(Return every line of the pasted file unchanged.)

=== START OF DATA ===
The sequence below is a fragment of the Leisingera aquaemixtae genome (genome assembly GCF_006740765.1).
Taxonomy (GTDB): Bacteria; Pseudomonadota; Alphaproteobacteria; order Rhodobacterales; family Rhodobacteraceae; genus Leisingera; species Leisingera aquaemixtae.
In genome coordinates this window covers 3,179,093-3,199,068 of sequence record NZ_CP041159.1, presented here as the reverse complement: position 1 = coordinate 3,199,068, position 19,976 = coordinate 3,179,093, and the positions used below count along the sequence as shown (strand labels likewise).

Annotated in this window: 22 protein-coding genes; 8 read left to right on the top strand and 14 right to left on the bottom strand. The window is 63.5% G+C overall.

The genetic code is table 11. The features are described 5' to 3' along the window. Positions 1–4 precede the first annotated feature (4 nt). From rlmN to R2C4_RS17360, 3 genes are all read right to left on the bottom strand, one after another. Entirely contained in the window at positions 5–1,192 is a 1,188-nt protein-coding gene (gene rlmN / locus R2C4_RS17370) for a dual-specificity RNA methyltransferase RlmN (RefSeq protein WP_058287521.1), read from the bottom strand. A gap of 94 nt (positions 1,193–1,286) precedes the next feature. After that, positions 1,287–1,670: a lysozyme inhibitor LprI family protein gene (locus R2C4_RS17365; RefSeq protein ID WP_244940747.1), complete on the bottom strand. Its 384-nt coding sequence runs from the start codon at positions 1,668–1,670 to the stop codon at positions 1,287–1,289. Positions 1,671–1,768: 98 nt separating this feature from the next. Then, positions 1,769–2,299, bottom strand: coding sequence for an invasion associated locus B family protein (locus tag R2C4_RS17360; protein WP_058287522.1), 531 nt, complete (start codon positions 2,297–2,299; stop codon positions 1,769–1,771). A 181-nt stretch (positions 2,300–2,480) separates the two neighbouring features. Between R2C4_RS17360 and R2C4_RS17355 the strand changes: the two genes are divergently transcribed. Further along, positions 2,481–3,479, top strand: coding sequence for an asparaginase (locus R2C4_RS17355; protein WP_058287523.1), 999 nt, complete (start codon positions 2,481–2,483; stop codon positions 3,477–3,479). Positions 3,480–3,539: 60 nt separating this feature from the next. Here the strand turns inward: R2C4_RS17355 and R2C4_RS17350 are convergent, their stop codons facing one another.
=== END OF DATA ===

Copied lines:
The sequence below is a fragment of the Leisingera aquaemixtae genome (genome assembly GCF_006740765.1).
Taxonomy (GTDB): Bacteria; Pseudomonadota; Alphaproteobacteria; order Rhodobacterales; family Rhodobacteraceae; genus Leisingera; species Leisingera aquaemixtae.
In genome coordinates this window covers 3,179,093-3,199,068 of sequence record NZ_CP041159.1, presented here as the reverse complement: position 1 = coordinate 3,199,068, position 19,976 = coordinate 3,179,093, and the positions used below count along the sequence as shown (strand labels likewise).

Annotated in this window: 22 protein-coding genes; 8 read left to right on the top strand and 14 right to left on the bottom strand. The window is 63.5% G+C overall.

The genetic code is table 11. The features are described 5' to 3' along the window. Positions 1–4 precede the first annotated feature (4 nt). From rlmN to R2C4_RS17360, 3 genes are all read right to left on the bottom strand, one after another. Entirely contained in the window at positions 5–1,192 is a 1,188-nt protein-coding gene (gene rlmN / locus R2C4_RS17370) for a dual-specificity RNA methyltransferase RlmN (RefSeq protein WP_058287521.1), read from the bottom strand. A gap of 94 nt (positions 1,193–1,286) precedes the next feature. After that, positions 1,287–1,670: a lysozyme inhibitor LprI family protein gene (locus R2C4_RS17365; RefSeq protein ID WP_244940747.1), complete on the bottom strand. Its 384-nt coding sequence runs from the start codon at positions 1,668–1,670 to the stop codon at positions 1,287–1,289. Positions 1,671–1,768: 98 nt separating this feature from the next. Then, positions 1,769–2,299, bottom strand: coding sequence for an invasion associated locus B family protein (locus tag R2C4_RS17360; protein WP_058287522.1), 531 nt, complete (start codon positions 2,297–2,299; stop codon positions 1,769–1,771). A 181-nt stretch (positions 2,300–2,480) separates the two neighbouring features. Between R2C4_RS17360 and R2C4_RS17355 the strand changes: the two genes are divergently transcribed. Further along, positions 2,481–3,479, top strand: coding sequence for an asparaginase (locus R2C4_RS17355; protein WP_058287523.1), 999 nt, complete (start codon positions 2,481–2,483; stop codon positions 3,477–3,479). Positions 3,480–3,539: 60 nt separating this feature from the next. Here the strand turns inward: R2C4_RS17355 and R2C4_RS17350 are convergent, their stop codons facing one another.